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Methone is 3km in diameter and is very smooth. It is believed to be young because of this.

Saturn has the largest planetary ring system composed of water ice with some impurities (as shown up by spectral analysis). Typical particle size is 1cm. The origin of the rings could be due to the breakup of a giant comet or satellite. The age is about 200 million years. It is one of the wonders of the Solar System, order out of chaos. The rings are extremely thin (10m thick). Each ring is separated by gaps. The Encke gap is a 325km wide gap within the A ring. It is caused by the presence of the small moon Pan (gravity effect). The F ring is the outermost discrete ring of Saturn. Cassini has shown it to consist of one core ring and a spiral strand around it. It is affected by the gravitational pull of Prometheus and Pandora (classed as a shepherd moons. Shepherd moons have the affect of sculpting the rings).

http://www.youtube.com/watch?v=fdUlpeUFfxI&feature=fvwrel Shows Prometheus and Pandora shaping the F ring.

The G ring is very diffuse. It is a very thin, faint ring half way between the F ring and the beginning of the E ring.

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Specially designed Cassini orbits place Earth and Cassini on opposite sides of Saturn’s rings, a geometry known as occultation. Cassini conducted the first radio occultation observation of Saturn’s rings on May 3, 2005. Three simultaneous radio signals of 0.94, 3.6, and 13 centimetre wavelength (Ka-, X-, and S-bands) were sent from Cassini through the rings to Earth. The observed change of each signal as Cassini moved behind the rings provided a profile of the distribution of ring material as a function of distance from Saturn, or an optical depth profile. This simulated image was constructed from the measured optical depth profiles. It depicts the observed ring structure at about 10 kilometres (6 miles) in resolution. Colour is used to represent information about ring particle sizes in different regions based on the measured effects of the three radio signals. Purple color indicates regions where there is a lack of particles of size less than 5 centimetres (about 2 inches). Green and blue shades indicate regions where there are particles smaller than 5 centimetres and 1 centimetre (less than one third of one inch). The saturated broad white band near the middle of ring B is the densest region of ring B, over which two of the three radio signals were blocked at 10-kilometer (6-mile) resolution, preventing accurate colour representation over this band. From other evidence in the radio observations, all ring regions appear to be populated by a broad range particle size distribution that extends to boulder sizes (several to many meters across).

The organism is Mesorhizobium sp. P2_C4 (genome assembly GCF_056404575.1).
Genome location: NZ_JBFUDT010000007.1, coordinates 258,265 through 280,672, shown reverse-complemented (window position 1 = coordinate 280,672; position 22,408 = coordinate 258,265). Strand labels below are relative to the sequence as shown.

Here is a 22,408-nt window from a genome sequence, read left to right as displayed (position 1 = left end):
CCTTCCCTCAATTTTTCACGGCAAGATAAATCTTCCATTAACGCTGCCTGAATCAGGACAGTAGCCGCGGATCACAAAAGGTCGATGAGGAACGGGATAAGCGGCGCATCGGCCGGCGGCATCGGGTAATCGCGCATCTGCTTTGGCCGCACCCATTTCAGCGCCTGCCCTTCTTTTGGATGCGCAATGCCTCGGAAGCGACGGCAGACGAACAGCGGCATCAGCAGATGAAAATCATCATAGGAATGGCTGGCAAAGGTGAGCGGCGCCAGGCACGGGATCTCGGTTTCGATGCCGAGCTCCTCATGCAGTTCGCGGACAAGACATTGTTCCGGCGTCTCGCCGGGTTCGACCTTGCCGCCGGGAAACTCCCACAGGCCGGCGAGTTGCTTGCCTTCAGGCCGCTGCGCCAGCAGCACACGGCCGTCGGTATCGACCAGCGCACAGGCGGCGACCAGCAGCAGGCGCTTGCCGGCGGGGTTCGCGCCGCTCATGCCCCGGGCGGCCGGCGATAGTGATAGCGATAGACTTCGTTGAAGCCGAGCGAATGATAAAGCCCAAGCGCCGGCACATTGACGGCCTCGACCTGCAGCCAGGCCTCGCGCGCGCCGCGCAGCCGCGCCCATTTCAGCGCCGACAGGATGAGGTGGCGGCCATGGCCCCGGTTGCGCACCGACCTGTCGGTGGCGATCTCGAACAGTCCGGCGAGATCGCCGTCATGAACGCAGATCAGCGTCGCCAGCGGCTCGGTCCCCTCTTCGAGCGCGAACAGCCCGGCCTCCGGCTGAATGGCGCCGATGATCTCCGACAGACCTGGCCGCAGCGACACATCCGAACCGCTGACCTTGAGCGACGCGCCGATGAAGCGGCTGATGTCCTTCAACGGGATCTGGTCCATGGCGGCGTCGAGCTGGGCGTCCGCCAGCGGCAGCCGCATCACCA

The B ring has the greatest optical depth. Spitale and Porco, in a paper written 2010, suggested that the edge of it indicates the structure isn’t fixed.

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The central ringlet of the A ring’s Encke Gap coincides with Pan‘s orbit, implying its particles oscillate in horseshoe orbits. As mentioned before moons do affect the ring structure.

A moonlet is only massive enough to clear two small—about 10 km across—partial gaps in the immediate vicinity of the moonlet itself creating a structure shaped like an airplane propeller. The moonlets themselves are tiny, ranging from about 40 to 500 meters in diameter, and are too small to be seen directly.

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Daphnis in the Keeler gap.

Professor Heikki Salo has produced a simulation of the form and breakup of the rings. Some of the satellites show simple harmonic motion and resonance is seen. Interparticle collisions cause damping.

References:                                                 http://en.wikipedia.org/wiki/Moons_of_Saturn  http://en.wikipedia.org/wiki/Rings_of_Saturn  http://iopscience.iop.org/2041-8205/718/2/L92/fulltext/apjl_718_2_92.text.html  http://cc.oulu.fi/~hsalo/  http://www.princeton.edu/~rvdb/JAVA/astro/galaxy/StableRings.htm lhttp://www.nasa.gov/mission_pages/cassini/multimedia/pia07873.html http://iopscience.iop.org/1538-3881/140/6/1747/ http://www.lpl.arizona.edu/resources/faculty/faculty.php?nom=Spitale  http://es.wikipedia.org/wiki/Archivo:Cassini_Saturn_Orbit_Insertion.jpg            http://saturn.jpl.nasa.gov/  http://en.wikipedia.org/wiki/Christiaan_Huygens  http://www.nasa.gov/mission_pages/cassini/multimedia/index.html            http://voyager.jpl.nasa.gov/imagesvideo/saturn.html              http://en.wikipedia.org/wiki/Saturn                  http://en.wikipedia.org/wiki/Cassini%E2%80%93Huygens  http://en.wikipedia.org/wiki/Giovanni_Domenico_Cassini  http://ciclops.org/